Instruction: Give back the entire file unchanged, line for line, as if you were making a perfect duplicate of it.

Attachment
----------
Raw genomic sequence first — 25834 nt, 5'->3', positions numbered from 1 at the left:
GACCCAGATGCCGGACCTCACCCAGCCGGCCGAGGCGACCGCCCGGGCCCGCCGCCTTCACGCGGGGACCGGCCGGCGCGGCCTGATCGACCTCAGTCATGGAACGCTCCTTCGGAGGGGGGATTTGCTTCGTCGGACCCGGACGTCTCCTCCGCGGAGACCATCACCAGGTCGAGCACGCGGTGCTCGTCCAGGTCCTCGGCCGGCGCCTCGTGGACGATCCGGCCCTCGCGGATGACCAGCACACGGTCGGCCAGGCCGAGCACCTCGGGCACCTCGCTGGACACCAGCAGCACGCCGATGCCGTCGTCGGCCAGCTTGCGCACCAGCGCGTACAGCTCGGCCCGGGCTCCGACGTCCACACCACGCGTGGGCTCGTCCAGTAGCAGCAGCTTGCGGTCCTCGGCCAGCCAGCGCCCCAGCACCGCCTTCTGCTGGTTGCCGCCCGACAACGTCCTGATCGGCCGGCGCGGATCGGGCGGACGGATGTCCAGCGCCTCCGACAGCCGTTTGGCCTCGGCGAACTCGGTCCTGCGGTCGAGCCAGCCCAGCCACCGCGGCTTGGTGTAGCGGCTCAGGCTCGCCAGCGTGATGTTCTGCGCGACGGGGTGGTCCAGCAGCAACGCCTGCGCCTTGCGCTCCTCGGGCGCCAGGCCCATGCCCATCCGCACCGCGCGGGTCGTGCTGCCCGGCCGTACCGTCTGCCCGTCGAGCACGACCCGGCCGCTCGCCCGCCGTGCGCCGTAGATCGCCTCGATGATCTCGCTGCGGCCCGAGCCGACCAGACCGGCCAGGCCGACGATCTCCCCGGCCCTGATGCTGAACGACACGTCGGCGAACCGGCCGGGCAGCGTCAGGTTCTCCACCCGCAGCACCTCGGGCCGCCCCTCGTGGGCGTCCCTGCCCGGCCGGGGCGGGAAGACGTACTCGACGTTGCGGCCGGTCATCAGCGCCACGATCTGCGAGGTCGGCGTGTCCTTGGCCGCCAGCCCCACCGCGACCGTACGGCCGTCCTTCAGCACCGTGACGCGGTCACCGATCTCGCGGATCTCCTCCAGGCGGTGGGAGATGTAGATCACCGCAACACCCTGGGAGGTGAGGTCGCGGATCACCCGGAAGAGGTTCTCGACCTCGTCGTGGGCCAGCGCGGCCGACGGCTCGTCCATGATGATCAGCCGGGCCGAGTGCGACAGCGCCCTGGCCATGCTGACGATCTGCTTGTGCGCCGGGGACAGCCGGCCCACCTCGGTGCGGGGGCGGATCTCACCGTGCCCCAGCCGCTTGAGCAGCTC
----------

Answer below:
Raw genomic sequence first — 25834 nt, 5'->3', positions numbered from 1 at the left:
GACCCAGATGCCGGACCTCACCCAGCCGGCCGAGGCGACCGCCCGGGCCCGCCGCCTTCACGCGGGGACCGGCCGGCGCGGCCTGATCGACCTCAGTCATGGAACGCTCCTTCGGAGGGGGGATTTGCTTCGTCGGACCCGGACGTCTCCTCCGCGGAGACCATCACCAGGTCGAGCACGCGGTGCTCGTCCAGGTCCTCGGCCGGCGCCTCGTGGACGATCCGGCCCTCGCGGATGACCAGCACACGGTCGGCCAGGCCGAGCACCTCGGGCACCTCGCTGGACACCAGCAGCACGCCGATGCCGTCGTCGGCCAGCTTGCGCACCAGCGCGTACAGCTCGGCCCGGGCTCCGACGTCCACACCACGCGTGGGCTCGTCCAGTAGCAGCAGCTTGCGGTCCTCGGCCAGCCAGCGCCCCAGCACCGCCTTCTGCTGGTTGCCGCCCGACAACGTCCTGATCGGCCGGCGCGGATCGGGCGGACGGATGTCCAGCGCCTCCGACAGCCGTTTGGCCTCGGCGAACTCGGTCCTGCGGTCGAGCCAGCCCAGCCACCGCGGCTTGGTGTAGCGGCTCAGGCTCGCCAGCGTGATGTTCTGCGCGACGGGGTGGTCCAGCAGCAACGCCTGCGCCTTGCGCTCCTCGGGCGCCAGGCCCATGCCCATCCGCACCGCGCGGGTCGTGCTGCCCGGCCGTACCGTCTGCCCGTCGAGCACGACCCGGCCGCTCGCCCGCCGTGCGCCGTAGATCGCCTCGATGATCTCGCTGCGGCCCGAGCCGACCAGACCGGCCAGGCCGACGATCTCCCCGGCCCTGATGCTGAACGACACGTCGGCGAACCGGCCGGGCAGCGTCAGGTTCTCCACCCGCAGCACCTCGGGCCGCCCCTCGTGGGCGTCCCTGCCCGGCCGGGGCGGGAAGACGTACTCGACGTTGCGGCCGGTCATCAGCGCCACGATCTGCGAGGTCGGCGTGTCCTTGGCCGCCAGCCCCACCGCGACCGTACGGCCGTCCTTCAGCACCGTGACGCGGTCACCGATCTCGCGGATCTCCTCCAGGCGGTGGGAGATGTAGATCACCGCAACACCCTGGGAGGTGAGGTCGCGGATCACCCGGAAGAGGTTCTCGACCTCGTCGTGGGCCAGCGCGGCCGACGGCTCGTCCATGATGATCAGCCGGGCCGAGTGCGACAGCGCCCTGGCCATGCTGACGATCTGCTTGTGCGCCGGGGACAGCCGGCCCACCTCGGTGCGGGGGCGGATCTCACCGTGCCCCAGCCGCTTGAGCAGCTC